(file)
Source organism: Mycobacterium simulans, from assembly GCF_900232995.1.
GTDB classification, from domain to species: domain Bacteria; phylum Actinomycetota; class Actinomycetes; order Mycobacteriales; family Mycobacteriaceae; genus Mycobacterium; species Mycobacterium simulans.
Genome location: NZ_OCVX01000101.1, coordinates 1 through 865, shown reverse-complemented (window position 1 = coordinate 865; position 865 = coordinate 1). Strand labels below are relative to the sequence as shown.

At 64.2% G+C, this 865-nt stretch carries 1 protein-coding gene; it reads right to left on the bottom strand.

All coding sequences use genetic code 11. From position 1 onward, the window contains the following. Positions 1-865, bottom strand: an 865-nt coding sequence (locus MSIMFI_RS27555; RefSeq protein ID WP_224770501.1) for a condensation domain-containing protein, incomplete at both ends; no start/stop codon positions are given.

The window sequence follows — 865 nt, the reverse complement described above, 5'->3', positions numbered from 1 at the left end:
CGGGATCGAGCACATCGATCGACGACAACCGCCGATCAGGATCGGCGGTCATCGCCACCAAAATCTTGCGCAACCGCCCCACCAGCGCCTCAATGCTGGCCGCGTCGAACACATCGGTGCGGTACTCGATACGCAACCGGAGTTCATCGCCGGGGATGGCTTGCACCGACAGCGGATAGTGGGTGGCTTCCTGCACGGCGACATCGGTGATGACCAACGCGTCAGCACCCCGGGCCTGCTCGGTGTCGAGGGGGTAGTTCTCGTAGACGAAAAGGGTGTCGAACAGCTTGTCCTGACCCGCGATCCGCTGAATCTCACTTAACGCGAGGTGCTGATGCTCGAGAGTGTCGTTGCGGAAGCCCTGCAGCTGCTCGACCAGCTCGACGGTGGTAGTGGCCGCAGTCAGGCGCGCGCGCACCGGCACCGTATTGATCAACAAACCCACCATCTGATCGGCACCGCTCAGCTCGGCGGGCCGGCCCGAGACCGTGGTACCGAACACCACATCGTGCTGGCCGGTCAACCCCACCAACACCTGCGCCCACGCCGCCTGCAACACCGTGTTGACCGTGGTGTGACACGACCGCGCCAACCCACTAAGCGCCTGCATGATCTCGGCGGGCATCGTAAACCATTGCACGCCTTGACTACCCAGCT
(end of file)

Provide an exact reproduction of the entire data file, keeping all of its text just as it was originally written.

Source organism: Mycobacterium simulans, from assembly GCF_900232995.1.
GTDB classification, from domain to species: domain Bacteria; phylum Actinomycetota; class Actinomycetes; order Mycobacteriales; family Mycobacteriaceae; genus Mycobacterium; species Mycobacterium simulans.
Genome location: NZ_OCVX01000101.1, coordinates 1 through 865, shown reverse-complemented (window position 1 = coordinate 865; position 865 = coordinate 1). Strand labels below are relative to the sequence as shown.

At 64.2% G+C, this 865-nt stretch carries 1 protein-coding gene; it reads right to left on the bottom strand.

All coding sequences use genetic code 11. From position 1 onward, the window contains the following. Positions 1-865, bottom strand: an 865-nt coding sequence (locus MSIMFI_RS27555; RefSeq protein ID WP_224770501.1) for a condensation domain-containing protein, incomplete at both ends; no start/stop codon positions are given.

The window sequence follows — 865 nt, the reverse complement described above, 5'->3', positions numbered from 1 at the left end:
CGGGATCGAGCACATCGATCGACGACAACCGCCGATCAGGATCGGCGGTCATCGCCACCAAAATCTTGCGCAACCGCCCCACCAGCGCCTCAATGCTGGCCGCGTCGAACACATCGGTGCGGTACTCGATACGCAACCGGAGTTCATCGCCGGGGATGGCTTGCACCGACAGCGGATAGTGGGTGGCTTCCTGCACGGCGACATCGGTGATGACCAACGCGTCAGCACCCCGGGCCTGCTCGGTGTCGAGGGGGTAGTTCTCGTAGACGAAAAGGGTGTCGAACAGCTTGTCCTGACCCGCGATCCGCTGAATCTCACTTAACGCGAGGTGCTGATGCTCGAGAGTGTCGTTGCGGAAGCCCTGCAGCTGCTCGACCAGCTCGACGGTGGTAGTGGCCGCAGTCAGGCGCGCGCGCACCGGCACCGTATTGATCAACAAACCCACCATCTGATCGGCACCGCTCAGCTCGGCGGGCCGGCCCGAGACCGTGGTACCGAACACCACATCGTGCTGGCCGGTCAACCCCACCAACACCTGCGCCCACGCCGCCTGCAACACCGTGTTGACCGTGGTGTGACACGACCGCGCCAACCCACTAAGCGCCTGCATGATCTCGGCGGGCATCGTAAACCATTGCACGCCTTGACTACCCAGCT